Friday, March 18, 2011


The New York Times paywall cometh

Yesterday, the NY Times sent this message by email to all registered users. An excerpt:

This week marks a significant transition for The New York Times as we introduce digital subscriptions. It’s an important step that we hope you will see as an investment in The Times, one that will strengthen our ability to provide high-quality journalism to readers around the world and on any platform. The change will primarily affect those who are heavy consumers of the content on our Web site and on mobile applications.

Here’s their FAQ list and the prices. As you can see, the minimum charge is $15 per month, which comes to $180 per year. That’s a lot, especially compared with free. Part of the charge is for use of smartphone or tablet apps, and they do not offer a subscription that’s web only.

Cory, at BoingBoing, doesn’t think it will work, and I agree with him. There’s bound to be confusion about how much you can see. For instance, while, according to the FAQ, you’ll always be able to read things that someone posts to a blog or that you get from a Google search, they will count against your 20 free articles a month. So if you’re not a subscriber, you can read 20 articles from the Times site, and then read 20 (or 40, or 80) more posted on someone’s blog... if you do it in that order. But if you read the articles from the 20 blog posts first and then want to snag an article directly off the Times site, you’ll have to pay. You gonna keep track of that?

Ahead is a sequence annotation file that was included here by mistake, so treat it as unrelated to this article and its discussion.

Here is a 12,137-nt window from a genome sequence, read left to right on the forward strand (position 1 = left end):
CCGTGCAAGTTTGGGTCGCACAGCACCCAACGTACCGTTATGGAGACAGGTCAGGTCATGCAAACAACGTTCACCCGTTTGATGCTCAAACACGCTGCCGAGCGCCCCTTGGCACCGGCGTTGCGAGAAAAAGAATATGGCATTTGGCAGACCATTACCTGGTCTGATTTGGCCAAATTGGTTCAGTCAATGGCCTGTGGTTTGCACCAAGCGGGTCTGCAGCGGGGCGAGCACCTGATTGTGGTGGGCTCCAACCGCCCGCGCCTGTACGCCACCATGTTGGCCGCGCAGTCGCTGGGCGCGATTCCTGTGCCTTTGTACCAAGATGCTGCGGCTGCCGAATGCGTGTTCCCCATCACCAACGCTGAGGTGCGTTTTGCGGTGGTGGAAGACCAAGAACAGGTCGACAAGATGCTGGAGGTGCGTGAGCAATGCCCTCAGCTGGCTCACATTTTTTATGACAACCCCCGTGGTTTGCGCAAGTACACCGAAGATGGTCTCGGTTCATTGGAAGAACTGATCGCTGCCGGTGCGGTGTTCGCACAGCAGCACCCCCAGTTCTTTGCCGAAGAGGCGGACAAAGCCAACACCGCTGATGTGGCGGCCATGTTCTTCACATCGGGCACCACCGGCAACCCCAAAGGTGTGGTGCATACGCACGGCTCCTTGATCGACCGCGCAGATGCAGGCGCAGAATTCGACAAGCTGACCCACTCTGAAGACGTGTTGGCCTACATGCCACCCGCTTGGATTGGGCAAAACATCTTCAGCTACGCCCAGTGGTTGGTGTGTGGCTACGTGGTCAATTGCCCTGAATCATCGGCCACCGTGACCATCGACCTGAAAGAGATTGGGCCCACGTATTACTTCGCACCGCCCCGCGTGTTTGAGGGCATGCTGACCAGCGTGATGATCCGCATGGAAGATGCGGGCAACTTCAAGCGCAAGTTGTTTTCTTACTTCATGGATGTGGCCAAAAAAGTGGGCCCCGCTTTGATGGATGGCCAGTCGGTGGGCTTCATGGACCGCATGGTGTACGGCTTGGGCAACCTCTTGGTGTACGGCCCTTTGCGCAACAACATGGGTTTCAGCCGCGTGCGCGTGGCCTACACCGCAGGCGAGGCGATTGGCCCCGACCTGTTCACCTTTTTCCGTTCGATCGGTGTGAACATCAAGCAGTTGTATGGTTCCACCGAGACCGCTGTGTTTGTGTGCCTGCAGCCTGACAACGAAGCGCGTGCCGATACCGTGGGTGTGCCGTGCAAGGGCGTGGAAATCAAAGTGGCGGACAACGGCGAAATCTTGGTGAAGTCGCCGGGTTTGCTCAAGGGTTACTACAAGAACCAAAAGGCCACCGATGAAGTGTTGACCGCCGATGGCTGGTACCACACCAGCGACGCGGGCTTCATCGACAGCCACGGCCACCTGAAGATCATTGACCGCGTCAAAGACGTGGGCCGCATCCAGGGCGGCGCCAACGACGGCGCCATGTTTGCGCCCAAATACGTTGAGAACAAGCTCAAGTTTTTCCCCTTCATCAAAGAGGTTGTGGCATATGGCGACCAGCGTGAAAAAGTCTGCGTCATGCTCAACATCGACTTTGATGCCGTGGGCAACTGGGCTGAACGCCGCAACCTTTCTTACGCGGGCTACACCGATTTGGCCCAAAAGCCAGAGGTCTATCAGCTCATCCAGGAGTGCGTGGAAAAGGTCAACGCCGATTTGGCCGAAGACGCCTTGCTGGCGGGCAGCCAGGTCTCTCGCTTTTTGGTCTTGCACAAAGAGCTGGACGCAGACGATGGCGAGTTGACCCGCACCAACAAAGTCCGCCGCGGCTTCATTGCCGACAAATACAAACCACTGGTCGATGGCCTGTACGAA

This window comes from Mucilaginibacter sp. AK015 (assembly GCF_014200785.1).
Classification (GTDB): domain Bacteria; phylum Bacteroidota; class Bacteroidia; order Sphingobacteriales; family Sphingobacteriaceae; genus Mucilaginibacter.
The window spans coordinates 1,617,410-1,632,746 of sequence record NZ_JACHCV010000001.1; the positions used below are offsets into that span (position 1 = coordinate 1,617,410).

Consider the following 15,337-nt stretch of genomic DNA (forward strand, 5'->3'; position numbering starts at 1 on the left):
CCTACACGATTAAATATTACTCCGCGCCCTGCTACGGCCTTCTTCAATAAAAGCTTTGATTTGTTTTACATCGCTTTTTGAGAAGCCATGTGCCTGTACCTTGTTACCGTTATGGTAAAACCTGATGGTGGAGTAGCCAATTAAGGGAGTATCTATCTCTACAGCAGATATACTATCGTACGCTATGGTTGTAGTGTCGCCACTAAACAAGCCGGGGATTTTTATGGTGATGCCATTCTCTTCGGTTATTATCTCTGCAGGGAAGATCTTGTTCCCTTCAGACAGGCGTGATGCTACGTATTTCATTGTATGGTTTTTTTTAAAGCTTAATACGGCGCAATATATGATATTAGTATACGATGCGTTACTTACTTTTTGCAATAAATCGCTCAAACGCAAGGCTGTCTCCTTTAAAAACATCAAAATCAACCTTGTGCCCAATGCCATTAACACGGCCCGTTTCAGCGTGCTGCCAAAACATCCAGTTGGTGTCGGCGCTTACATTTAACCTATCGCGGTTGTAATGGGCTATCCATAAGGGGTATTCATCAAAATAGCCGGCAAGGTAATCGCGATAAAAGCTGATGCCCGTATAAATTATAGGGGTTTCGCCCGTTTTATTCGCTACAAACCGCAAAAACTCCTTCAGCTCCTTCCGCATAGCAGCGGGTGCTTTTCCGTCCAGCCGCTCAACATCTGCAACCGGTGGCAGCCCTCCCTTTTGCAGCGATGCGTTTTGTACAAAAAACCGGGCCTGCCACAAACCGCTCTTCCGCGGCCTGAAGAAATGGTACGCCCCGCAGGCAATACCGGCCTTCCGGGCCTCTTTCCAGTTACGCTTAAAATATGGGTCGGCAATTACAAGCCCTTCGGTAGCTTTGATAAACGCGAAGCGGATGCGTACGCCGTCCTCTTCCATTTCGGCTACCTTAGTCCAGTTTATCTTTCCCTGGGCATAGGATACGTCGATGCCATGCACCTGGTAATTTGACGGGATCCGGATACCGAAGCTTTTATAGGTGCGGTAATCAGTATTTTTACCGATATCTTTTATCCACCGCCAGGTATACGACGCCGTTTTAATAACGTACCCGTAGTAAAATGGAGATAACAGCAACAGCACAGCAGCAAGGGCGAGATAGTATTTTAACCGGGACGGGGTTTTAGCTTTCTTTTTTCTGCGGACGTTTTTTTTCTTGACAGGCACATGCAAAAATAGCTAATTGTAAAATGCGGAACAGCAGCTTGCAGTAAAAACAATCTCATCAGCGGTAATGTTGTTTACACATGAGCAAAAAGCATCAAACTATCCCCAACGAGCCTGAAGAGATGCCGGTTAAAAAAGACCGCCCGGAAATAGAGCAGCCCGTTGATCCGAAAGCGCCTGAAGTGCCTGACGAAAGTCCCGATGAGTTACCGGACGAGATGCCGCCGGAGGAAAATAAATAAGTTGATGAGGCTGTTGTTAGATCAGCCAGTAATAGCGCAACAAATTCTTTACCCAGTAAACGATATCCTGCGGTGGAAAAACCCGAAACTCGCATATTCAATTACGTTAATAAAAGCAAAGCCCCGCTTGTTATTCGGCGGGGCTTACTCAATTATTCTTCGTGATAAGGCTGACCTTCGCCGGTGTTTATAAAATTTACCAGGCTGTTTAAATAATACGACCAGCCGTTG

Well, they say they’ll keep track of it for you, but, really, it seems a complicated mess.

Apart from that, I wonder about the links I’ve already posted. I presume that blog links will be identified in a way that the site can recognize, tagged with a token of some sort. It seems unlikely that using the referrer field that the browser sends would be reliable enough for them. But all those old Times links I’ve been posting for the last five years lack any sort of tag, so will those suddenly be blocked by the paywall? Probably, and that will be very irritating.

I also take exception to their characterization of the change as affecting primarily heavy consumers of the content on our Web site. 20 articles a month is nothing, and I would not call someone who reads one article a day a heavy consumer, in any sense. No, this will have a profound effect on the habits of a great many casual Times users, who check out a couple of items a day or so. If I want just 5 articles a month beyond the 20 free ones, I’ll have to pay $15 each month for that.

I likely won’t. I almost assuredly won’t.

So the result will be that the Times will no longer be my go-to news source for background on what I say in these pages. I’ll look to other sources instead. And I’ll do that with sadness and regret, because I think the New York Times is the best source around... and that’s the best reason I can think of for them to look for ways to fund their content other than by charging for it, article by article. They’re a business, yes, but they’re also a public service, and an important one.

Or perhaps it’s that they’re not a public service any longer. Sigh.


Katharine said...

What someone set up, say, 31 email accounts (one for each day of the month), and registered each with the NYT? Could that person then access 20 articles on each account? Not that I would ever do that, of course ;-)))

Nathaniel Borenstein said...